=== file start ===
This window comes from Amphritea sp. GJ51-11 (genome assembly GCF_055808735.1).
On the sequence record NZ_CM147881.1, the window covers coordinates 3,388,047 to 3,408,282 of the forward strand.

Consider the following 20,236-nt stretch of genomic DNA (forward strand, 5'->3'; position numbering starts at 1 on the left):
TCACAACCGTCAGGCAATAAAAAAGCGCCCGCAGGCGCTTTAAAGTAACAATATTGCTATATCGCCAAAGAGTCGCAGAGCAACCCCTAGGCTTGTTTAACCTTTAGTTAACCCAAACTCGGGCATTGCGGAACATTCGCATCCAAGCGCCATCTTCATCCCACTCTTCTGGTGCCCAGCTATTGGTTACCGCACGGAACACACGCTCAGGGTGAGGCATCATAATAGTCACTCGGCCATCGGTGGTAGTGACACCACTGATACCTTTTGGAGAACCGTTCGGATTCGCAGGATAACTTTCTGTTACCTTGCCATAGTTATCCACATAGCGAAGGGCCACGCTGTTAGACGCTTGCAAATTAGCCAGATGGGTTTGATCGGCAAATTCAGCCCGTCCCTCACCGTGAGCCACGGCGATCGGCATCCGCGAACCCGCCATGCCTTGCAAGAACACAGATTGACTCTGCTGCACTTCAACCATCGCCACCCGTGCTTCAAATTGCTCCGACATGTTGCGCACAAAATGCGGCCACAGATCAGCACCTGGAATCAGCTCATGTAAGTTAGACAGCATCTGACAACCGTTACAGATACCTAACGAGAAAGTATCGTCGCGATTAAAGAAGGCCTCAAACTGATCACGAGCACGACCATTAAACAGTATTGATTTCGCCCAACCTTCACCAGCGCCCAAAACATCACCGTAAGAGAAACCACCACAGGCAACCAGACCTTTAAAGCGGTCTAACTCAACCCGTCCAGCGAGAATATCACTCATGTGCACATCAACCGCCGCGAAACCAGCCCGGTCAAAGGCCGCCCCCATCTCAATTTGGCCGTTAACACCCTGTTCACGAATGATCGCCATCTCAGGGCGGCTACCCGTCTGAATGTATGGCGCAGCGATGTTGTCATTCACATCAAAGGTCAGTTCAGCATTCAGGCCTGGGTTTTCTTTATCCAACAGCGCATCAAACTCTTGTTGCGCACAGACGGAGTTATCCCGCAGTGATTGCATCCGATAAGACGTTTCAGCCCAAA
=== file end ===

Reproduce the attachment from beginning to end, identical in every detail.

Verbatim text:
This window comes from Amphritea sp. GJ51-11 (genome assembly GCF_055808735.1).
On the sequence record NZ_CM147881.1, the window covers coordinates 3,388,047 to 3,408,282 of the forward strand.

Consider the following 20,236-nt stretch of genomic DNA (forward strand, 5'->3'; position numbering starts at 1 on the left):
TCACAACCGTCAGGCAATAAAAAAGCGCCCGCAGGCGCTTTAAAGTAACAATATTGCTATATCGCCAAAGAGTCGCAGAGCAACCCCTAGGCTTGTTTAACCTTTAGTTAACCCAAACTCGGGCATTGCGGAACATTCGCATCCAAGCGCCATCTTCATCCCACTCTTCTGGTGCCCAGCTATTGGTTACCGCACGGAACACACGCTCAGGGTGAGGCATCATAATAGTCACTCGGCCATCGGTGGTAGTGACACCACTGATACCTTTTGGAGAACCGTTCGGATTCGCAGGATAACTTTCTGTTACCTTGCCATAGTTATCCACATAGCGAAGGGCCACGCTGTTAGACGCTTGCAAATTAGCCAGATGGGTTTGATCGGCAAATTCAGCCCGTCCCTCACCGTGAGCCACGGCGATCGGCATCCGCGAACCCGCCATGCCTTGCAAGAACACAGATTGACTCTGCTGCACTTCAACCATCGCCACCCGTGCTTCAAATTGCTCCGACATGTTGCGCACAAAATGCGGCCACAGATCAGCACCTGGAATCAGCTCATGTAAGTTAGACAGCATCTGACAACCGTTACAGATACCTAACGAGAAAGTATCGTCGCGATTAAAGAAGGCCTCAAACTGATCACGAGCACGACCATTAAACAGTATTGATTTCGCCCAACCTTCACCAGCGCCCAAAACATCACCGTAAGAGAAACCACCACAGGCAACCAGACCTTTAAAGCGGTCTAACTCAACCCGTCCAGCGAGAATATCACTCATGTGCACATCAACCGCCGCGAAACCAGCCCGGTCAAAGGCCGCCCCCATCTCAATTTGGCCGTTAACACCCTGTTCACGAATGATCGCCATCTCAGGGCGGCTACCCGTCTGAATGTATGGCGCAGCGATGTTGTCATTCACATCAAAGGTCAGTTCAGCATTCAGGCCTGGGTTTTCTTTATCCAACAGCGCATCAAACTCTTGTTGCGCACAGACGGAGTTATCCCGCAGTGATTGCATCCGATAAGACGTTTCAGCCCAAA